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Brazil: The 3rd Coffee Quality Competition
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Coffee Farmers Alliance Tanzania
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Farmer Story: Meet Jimmy Kalonga
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Tanzania: Swedish Members Of Parliament Visiting Our Project
Arusha

El Salvador

Change With An Impact: Hugo Josue Aguilar Ceseña

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El Salvador

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Trifinio

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Kota Dalam

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Change With An Impact: Hugo Josue Aguilar Ceseña

 

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The future of coffee growing lies with us, the youth of our communities. With the right opportunities, together we can work to help improve our livelihoods and the livelihoods of our families, making coffee cultivation both profitable and sustainable.”

HUGO JOSUE AGUILAR CESEñA


Working hard is one thing, evaluating the work the other. We are dedicated to confirm the positive results of our work as well as identify areas in which we can improve. That’s why CIMS (Sustainable Markets Intelligence Center) did a full great evaluation of the ICP-work in Central America and Brazil. In the series “Change with Impact” we are highlighting results, failures, and learnings.

The Trifinio Region of El Salvador is home to some of the best quality coffee in the country, with high rankings in the Cup of Excellence as well as in Tri-National coffee competitions hosted by the Mesa de Café de la Region Trifinio (MCT). Hugo Josue Aguilar Ceseña is a 26-year-old coffee farmer, who comes from a family which has dedicated over 25 years to traditional coffee cultivation in the region of La Palma, El Salvador. 

However, opportunities for youth interested in growing coffee are lacking. Typically family plots of land are small (on average from 1.5 to 3.5 hectares), with limited resources available to help farmers fully implement good agricultural and farm management practices, leading to high production costs, and low yields and farm profitability. As a result, many youth leave their community or move to a different industry.“In working to address the challenges in the region, we work with farmers, developing and strengthening producer groups, providing training on topics related to business operations and organization, agronomy, and environmental sustainability”, says Pablo Ruiz, Regional Manager from the implementing partner Hanns R. Neumann Stiftung (HRNS).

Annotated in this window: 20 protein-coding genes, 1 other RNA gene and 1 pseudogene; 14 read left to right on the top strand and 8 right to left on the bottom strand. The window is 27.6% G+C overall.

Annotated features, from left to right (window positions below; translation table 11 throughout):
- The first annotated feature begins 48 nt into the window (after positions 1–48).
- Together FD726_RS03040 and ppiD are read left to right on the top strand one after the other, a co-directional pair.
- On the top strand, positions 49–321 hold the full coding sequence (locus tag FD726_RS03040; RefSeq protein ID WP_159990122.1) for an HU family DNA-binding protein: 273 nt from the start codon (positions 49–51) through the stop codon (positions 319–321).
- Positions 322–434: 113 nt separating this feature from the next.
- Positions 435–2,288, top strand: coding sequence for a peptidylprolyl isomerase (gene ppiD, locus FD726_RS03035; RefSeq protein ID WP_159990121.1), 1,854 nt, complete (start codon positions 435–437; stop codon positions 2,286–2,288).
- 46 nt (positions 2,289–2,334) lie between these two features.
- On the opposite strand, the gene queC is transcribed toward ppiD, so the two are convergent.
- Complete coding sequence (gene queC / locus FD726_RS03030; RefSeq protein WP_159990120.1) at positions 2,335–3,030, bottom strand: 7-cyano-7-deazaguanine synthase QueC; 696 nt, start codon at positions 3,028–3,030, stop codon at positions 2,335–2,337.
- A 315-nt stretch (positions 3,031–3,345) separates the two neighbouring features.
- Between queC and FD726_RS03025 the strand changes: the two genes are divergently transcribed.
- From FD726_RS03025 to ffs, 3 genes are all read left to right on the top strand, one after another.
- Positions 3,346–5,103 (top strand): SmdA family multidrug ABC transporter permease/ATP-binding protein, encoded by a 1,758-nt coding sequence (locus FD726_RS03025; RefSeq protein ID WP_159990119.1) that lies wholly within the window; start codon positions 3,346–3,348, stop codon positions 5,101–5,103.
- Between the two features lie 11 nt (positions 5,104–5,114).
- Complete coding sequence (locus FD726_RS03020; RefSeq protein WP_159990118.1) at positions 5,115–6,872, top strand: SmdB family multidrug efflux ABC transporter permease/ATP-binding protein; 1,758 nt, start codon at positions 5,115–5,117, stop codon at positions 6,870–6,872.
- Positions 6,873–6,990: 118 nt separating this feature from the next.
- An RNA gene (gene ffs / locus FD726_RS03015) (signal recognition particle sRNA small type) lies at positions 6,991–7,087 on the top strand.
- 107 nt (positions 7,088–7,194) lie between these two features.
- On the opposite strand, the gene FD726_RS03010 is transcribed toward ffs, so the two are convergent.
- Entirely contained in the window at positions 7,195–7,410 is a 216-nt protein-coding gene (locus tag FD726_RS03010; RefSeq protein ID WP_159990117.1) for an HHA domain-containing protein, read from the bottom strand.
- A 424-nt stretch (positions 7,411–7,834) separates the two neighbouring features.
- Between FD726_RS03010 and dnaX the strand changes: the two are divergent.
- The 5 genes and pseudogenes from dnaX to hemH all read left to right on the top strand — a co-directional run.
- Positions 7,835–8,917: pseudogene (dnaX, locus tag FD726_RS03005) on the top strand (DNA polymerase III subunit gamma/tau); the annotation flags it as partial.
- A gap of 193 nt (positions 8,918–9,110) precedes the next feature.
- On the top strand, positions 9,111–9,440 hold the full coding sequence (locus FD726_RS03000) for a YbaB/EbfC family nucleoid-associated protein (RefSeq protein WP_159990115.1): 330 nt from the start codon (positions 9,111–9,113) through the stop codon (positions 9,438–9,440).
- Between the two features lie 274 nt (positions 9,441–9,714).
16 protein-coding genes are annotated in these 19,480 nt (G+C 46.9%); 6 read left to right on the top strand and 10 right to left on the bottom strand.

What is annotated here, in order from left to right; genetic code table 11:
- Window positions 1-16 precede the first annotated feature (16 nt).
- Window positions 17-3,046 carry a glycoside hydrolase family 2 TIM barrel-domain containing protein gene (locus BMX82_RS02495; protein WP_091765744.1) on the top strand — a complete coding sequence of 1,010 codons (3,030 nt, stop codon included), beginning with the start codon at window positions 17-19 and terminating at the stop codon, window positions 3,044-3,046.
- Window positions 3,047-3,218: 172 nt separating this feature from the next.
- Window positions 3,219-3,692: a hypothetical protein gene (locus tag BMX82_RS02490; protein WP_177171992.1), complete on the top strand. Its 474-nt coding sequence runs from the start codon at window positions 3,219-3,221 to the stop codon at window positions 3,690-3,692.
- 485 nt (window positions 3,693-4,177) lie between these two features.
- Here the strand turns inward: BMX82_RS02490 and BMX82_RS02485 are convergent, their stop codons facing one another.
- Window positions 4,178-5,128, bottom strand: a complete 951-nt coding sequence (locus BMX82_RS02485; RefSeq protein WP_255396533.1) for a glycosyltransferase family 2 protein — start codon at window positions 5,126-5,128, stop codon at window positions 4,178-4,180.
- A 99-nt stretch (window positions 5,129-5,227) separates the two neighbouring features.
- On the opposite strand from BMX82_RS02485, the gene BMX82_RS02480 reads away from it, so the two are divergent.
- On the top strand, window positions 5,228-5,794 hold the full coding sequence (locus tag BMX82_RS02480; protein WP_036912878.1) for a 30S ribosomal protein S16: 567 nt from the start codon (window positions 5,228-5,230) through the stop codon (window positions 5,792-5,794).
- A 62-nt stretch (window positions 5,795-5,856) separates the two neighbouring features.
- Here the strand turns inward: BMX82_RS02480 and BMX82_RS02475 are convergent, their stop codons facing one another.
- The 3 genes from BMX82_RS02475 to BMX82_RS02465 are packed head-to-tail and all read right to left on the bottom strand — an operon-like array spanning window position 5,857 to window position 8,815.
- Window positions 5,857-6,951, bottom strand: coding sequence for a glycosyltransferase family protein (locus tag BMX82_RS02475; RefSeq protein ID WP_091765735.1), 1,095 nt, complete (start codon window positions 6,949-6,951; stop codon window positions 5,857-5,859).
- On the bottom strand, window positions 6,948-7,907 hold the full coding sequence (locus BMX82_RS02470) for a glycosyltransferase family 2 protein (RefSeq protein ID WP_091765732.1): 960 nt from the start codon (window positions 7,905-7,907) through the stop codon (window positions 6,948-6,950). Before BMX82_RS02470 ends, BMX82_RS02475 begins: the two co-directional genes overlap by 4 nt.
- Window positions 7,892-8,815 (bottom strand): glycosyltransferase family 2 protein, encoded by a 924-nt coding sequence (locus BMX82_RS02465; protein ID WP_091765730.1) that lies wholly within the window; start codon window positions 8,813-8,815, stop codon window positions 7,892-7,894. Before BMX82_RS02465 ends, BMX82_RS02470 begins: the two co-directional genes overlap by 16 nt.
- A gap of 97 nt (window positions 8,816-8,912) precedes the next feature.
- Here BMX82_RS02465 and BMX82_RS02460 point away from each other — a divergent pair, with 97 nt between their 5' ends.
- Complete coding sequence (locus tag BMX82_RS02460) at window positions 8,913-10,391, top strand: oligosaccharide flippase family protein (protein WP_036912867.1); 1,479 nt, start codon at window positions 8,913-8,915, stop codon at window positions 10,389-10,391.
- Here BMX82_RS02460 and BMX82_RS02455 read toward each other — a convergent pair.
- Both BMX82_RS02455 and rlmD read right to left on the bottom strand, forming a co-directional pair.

International Coffee Partner project PROTCAFES addressed challenges in the region focusing on two primary components:

  • Organizational Development: working with producers to support them in establishing farmer associations, providing assistance in developing internal operating structures and developing aggregate services for members, such as bulk sales and purchases.
  • Environmental-Productive Development: establishing models for sustainable coffee production through the adoption of good agricultural practices (such as cover crops, more resistant coffee crops, etc.), with the goal of increasing productivity and coffee quality. It is through these trainings that Hugo first started taking part in the project, learning how to monitor the implementation of good agricultural practices and other farm activities using a Farmer Field Book (FFB), recording costs, sales, and productivity levels. Following his experiences using the FFB, he also shared this record keeping system with his organization, AGASACARE de R.L.

As part of his training, Hugo learned about cupping and coffee quality, where he developed and cultivated his own skills in tasting coffee to identify quality and defects. “Now I can help my fellow farmers in identifying the type of coffee they have, which can help increase their negotiating power and status within the coffee value chain”, Hugo tells.

Hugo is a young visionary who is implementing new, innovative practices on his farm. He has a small plot of land (1 hectare), where he is growing varieties which are resistant to disease like la roya that also promote increased productivity. Combined with the use of good agricultural practices, his farm yields are now 70 qq gbe/ha - 40% higher than his family’s farm.  Using machinery for agricultural labor activities, his production costs have also decreased by 50%.

In 2015, Hugo was invited to participate in the Slow Food Conference in Milan.  During this conference, he took part in a workshop where shared his experiences as a youth coffee grower. Today, as a result of the training Hugo received through the ICP project, he continues to promote coffee quality, working as a quality control analyst, for a business which purchases high-quality coffee in the El Salvador-Trifinio region.

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